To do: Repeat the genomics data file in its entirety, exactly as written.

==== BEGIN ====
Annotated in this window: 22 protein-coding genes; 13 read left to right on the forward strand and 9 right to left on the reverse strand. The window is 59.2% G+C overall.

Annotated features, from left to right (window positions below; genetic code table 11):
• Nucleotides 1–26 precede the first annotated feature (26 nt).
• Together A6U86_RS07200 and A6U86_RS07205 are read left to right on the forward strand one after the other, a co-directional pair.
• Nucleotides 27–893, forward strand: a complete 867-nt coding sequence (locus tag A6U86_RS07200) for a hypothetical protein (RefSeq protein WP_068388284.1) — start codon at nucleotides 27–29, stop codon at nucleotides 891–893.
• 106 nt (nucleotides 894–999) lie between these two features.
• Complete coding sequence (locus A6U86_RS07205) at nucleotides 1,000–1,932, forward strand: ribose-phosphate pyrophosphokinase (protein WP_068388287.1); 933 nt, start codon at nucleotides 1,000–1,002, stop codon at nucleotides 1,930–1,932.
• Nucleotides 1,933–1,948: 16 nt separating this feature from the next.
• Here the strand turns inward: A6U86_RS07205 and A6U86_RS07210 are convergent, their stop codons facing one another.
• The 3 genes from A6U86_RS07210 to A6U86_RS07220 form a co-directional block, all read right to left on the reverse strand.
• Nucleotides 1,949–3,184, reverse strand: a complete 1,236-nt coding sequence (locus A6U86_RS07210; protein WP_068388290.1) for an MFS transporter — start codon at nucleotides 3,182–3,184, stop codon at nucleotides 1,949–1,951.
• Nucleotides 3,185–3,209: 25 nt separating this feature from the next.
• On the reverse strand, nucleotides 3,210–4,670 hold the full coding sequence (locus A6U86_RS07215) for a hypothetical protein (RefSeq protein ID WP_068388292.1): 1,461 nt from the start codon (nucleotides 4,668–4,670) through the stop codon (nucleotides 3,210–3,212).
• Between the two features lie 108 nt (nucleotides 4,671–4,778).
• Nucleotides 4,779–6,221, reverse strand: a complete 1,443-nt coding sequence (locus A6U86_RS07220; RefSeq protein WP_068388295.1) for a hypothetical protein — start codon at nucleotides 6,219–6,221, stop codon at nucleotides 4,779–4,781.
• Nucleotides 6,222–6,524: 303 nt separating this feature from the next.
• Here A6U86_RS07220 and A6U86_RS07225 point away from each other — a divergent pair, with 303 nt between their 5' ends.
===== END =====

Annotated in this window: 22 protein-coding genes; 13 read left to right on the forward strand and 9 right to left on the reverse strand. The window is 59.2% G+C overall.

Annotated features, from left to right (window positions below; genetic code table 11):
• Nucleotides 1–26 precede the first annotated feature (26 nt).
• Together A6U86_RS07200 and A6U86_RS07205 are read left to right on the forward strand one after the other, a co-directional pair.
• Nucleotides 27–893, forward strand: a complete 867-nt coding sequence (locus tag A6U86_RS07200) for a hypothetical protein (RefSeq protein WP_068388284.1) — start codon at nucleotides 27–29, stop codon at nucleotides 891–893.
• 106 nt (nucleotides 894–999) lie between these two features.
• Complete coding sequence (locus A6U86_RS07205) at nucleotides 1,000–1,932, forward strand: ribose-phosphate pyrophosphokinase (protein WP_068388287.1); 933 nt, start codon at nucleotides 1,000–1,002, stop codon at nucleotides 1,930–1,932.
• Nucleotides 1,933–1,948: 16 nt separating this feature from the next.
• Here the strand turns inward: A6U86_RS07205 and A6U86_RS07210 are convergent, their stop codons facing one another.
• The 3 genes from A6U86_RS07210 to A6U86_RS07220 form a co-directional block, all read right to left on the reverse strand.
• Nucleotides 1,949–3,184, reverse strand: a complete 1,236-nt coding sequence (locus A6U86_RS07210; protein WP_068388290.1) for an MFS transporter — start codon at nucleotides 3,182–3,184, stop codon at nucleotides 1,949–1,951.
• Nucleotides 3,185–3,209: 25 nt separating this feature from the next.
• On the reverse strand, nucleotides 3,210–4,670 hold the full coding sequence (locus A6U86_RS07215) for a hypothetical protein (RefSeq protein ID WP_068388292.1): 1,461 nt from the start codon (nucleotides 4,668–4,670) through the stop codon (nucleotides 3,210–3,212).
• Between the two features lie 108 nt (nucleotides 4,671–4,778).
• Nucleotides 4,779–6,221, reverse strand: a complete 1,443-nt coding sequence (locus A6U86_RS07220; RefSeq protein WP_068388295.1) for a hypothetical protein — start codon at nucleotides 6,219–6,221, stop codon at nucleotides 4,779–4,781.
• Nucleotides 6,222–6,524: 303 nt separating this feature from the next.
• Here A6U86_RS07220 and A6U86_RS07225 point away from each other — a divergent pair, with 303 nt between their 5' ends.